Big muscles, old mind: Study finds steroids speed up brain aging

PHILADELPHIA, Pa. — Anabolic androgenic steroids (AAS) have been around for decades. This synthetic version of testosterone has some medical uses, but it’s infamous for helping people “pump up” their physiques at any cost. Now, a new Norwegian study finds using such steroids may cause the brain to age prematurely.

This certainly isn’t the first adverse side-effect scientists have discovered connected to steroids. Using anabolic steroids may cause excessive acne, aggression, and heart problems for quite some time. The National Institutes of Health note other side-effects of steroid use includes paranoid jealousy, delusions, and impaired judgment.

“Anabolic steroid use has been associated with a range of medical and psychological side effects,” says lead study author Astrid Bjørnebekk, PhD, from Oslo University Hospital, in a media release. “However, since anabolic steroids have only been in the public domain for about 35 years, we are still in the early phase of appreciating the full scope of effects after prolonged use. The least studied effects are those that relate to the brain.”

Prior research has already uncovered that long-term steroid users tend to perform worse on cognition tests than non-steroid users. Researchers say the human brain contains tons of sex hormone receptors and steroid hormones make direct contact with the mind. Since steroids usually contain much higher doses than natural sex hormones, their effect on the brain may cause long-term harm.

Steroid use results in a ‘brain age gap’

To reach these findings, study authors performed MRI brain scans on 130 male weightlifters with long histories of AAS use. They also examined 99 male weightlifters who claimed to have never used steroids.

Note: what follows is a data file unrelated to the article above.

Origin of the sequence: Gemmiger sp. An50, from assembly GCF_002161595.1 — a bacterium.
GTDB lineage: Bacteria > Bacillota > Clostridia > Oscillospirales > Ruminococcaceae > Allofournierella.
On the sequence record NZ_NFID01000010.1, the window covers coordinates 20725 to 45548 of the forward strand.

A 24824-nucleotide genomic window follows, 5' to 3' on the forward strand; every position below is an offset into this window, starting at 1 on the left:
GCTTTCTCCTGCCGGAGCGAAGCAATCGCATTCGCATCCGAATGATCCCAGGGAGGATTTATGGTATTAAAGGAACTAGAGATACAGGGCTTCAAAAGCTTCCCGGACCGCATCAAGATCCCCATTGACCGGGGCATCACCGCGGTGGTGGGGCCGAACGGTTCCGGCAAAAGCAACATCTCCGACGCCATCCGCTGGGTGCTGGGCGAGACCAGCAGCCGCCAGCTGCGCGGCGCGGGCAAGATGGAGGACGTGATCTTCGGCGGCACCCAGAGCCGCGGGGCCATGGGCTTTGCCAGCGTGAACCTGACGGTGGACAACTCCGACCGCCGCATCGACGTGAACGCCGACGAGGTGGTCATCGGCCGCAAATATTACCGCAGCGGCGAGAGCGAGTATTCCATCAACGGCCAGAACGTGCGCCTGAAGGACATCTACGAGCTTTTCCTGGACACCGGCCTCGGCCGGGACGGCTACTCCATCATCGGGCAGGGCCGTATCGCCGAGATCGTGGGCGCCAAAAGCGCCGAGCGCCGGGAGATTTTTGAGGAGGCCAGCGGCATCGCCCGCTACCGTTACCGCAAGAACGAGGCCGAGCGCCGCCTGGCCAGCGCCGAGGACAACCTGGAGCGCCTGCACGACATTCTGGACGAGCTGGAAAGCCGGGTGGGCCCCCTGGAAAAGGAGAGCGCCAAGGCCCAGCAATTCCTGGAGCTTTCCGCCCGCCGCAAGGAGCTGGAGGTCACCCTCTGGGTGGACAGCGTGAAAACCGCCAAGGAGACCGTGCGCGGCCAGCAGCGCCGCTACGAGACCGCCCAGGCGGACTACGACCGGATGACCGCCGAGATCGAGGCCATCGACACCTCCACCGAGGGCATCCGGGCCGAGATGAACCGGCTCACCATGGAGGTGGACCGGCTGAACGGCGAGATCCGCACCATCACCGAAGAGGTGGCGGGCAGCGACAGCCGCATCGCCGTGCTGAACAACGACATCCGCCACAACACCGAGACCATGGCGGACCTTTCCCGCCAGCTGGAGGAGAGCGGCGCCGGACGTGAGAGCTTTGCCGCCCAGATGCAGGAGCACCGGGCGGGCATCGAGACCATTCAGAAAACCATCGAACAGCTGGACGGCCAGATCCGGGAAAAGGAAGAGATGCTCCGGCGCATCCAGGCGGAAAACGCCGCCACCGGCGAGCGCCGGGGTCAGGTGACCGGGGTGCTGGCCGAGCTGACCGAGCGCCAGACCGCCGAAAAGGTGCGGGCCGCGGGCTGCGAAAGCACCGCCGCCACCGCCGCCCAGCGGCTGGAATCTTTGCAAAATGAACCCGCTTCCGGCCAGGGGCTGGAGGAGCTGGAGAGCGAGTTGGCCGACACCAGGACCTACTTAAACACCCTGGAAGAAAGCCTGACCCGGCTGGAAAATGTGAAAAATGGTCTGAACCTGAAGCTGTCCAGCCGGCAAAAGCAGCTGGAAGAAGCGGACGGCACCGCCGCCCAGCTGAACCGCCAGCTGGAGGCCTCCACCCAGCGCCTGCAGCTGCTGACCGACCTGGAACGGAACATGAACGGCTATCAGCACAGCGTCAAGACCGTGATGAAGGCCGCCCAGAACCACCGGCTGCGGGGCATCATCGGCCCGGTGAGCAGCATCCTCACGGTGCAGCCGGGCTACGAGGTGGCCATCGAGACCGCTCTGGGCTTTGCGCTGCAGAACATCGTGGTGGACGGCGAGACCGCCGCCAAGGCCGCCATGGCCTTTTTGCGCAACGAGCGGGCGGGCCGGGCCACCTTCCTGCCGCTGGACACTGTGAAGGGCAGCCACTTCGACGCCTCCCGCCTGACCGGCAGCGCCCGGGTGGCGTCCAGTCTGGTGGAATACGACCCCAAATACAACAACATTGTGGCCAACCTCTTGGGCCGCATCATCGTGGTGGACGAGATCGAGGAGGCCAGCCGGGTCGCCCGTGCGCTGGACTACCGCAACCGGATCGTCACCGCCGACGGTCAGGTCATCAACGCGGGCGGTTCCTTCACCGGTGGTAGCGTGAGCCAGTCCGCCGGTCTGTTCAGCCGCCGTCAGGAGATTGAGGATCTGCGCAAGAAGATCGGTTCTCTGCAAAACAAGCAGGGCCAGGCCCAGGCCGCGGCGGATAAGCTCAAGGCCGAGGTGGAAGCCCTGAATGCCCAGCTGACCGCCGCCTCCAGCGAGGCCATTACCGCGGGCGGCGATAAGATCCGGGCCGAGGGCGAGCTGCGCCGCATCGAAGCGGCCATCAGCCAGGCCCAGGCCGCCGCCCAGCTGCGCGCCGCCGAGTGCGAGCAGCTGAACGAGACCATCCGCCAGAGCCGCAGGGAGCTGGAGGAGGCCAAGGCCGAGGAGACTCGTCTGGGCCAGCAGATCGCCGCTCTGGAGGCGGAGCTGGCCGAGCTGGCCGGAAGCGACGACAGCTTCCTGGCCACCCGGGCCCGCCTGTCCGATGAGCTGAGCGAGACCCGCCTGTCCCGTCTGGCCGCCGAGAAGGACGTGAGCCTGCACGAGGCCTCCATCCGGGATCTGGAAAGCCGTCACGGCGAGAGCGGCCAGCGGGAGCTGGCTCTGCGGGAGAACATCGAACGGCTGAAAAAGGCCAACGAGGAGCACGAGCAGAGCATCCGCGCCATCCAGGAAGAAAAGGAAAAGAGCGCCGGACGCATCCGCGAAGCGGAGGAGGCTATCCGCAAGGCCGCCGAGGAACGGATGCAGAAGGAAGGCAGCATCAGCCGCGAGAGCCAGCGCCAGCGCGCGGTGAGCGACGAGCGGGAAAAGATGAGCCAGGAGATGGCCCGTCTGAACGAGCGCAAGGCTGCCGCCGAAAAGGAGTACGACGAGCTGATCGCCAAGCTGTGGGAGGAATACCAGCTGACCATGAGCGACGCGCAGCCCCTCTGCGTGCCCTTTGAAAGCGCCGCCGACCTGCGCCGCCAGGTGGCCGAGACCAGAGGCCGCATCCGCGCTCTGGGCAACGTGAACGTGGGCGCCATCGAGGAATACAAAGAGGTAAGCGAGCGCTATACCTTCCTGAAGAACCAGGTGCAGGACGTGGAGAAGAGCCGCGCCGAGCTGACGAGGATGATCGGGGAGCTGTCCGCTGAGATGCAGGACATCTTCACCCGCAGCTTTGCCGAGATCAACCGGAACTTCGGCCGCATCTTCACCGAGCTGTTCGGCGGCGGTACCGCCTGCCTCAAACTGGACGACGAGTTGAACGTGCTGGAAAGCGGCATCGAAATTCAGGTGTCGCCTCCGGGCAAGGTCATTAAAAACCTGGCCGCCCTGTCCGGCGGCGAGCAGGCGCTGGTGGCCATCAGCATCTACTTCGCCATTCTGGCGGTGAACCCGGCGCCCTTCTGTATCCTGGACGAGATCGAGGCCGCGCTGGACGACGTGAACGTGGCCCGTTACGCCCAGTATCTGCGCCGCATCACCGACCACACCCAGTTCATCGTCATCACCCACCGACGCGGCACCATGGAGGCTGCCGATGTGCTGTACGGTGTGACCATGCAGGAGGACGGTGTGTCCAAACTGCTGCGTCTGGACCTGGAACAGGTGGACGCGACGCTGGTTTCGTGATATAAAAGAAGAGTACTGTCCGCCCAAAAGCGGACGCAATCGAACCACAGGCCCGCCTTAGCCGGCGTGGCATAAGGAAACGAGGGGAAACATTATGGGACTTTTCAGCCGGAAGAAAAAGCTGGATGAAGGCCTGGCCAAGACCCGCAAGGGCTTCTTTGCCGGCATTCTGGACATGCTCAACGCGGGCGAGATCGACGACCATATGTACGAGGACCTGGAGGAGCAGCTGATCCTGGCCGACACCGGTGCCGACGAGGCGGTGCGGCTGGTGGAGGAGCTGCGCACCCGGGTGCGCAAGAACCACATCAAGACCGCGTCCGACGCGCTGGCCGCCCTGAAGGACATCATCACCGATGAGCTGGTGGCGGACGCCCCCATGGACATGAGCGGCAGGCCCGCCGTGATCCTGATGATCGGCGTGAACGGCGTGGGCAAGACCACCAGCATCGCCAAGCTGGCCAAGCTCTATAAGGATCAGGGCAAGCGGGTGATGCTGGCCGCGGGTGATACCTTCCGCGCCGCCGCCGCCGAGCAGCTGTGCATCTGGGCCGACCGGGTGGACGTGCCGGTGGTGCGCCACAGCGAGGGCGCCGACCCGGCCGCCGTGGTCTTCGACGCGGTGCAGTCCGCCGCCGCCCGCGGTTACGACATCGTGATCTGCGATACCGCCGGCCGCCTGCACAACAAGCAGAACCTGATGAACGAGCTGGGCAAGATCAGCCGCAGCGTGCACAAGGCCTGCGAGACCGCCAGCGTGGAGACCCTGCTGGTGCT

Using a dataset filled with close to 2,000 brain readings for healthy men between 18 and 92 years-old, researchers used machine learning to predict the brain age of each person and determine their “brain age gap.”

Brain age gap refers to the difference between a participant’s actual age and their predicted brain age. Sure enough, steroid users showed a much larger brain age gap than non steroid users.

Moreover, weightlifters dependent on AAS or those who admit using steroids for years at a time displayed accelerated brain aging. This held true even after accounting for other potentially influential conditions like depression or using other supplements and drugs.

“This important study shows in a large sample that use is associated with deviant brain aging, with a potential impact on quality of life in older age. The findings could be directly useful for health care professionals, and may potentially have preventive implications, where brain effects are also included into the risk assessment for young men wondering whether to use anabolic steroids,” Dr. Bjørnebekk concludes.

The study appears in the journal Biological Psychiatry: Cognitive Neuroscience and Neuroimaging.

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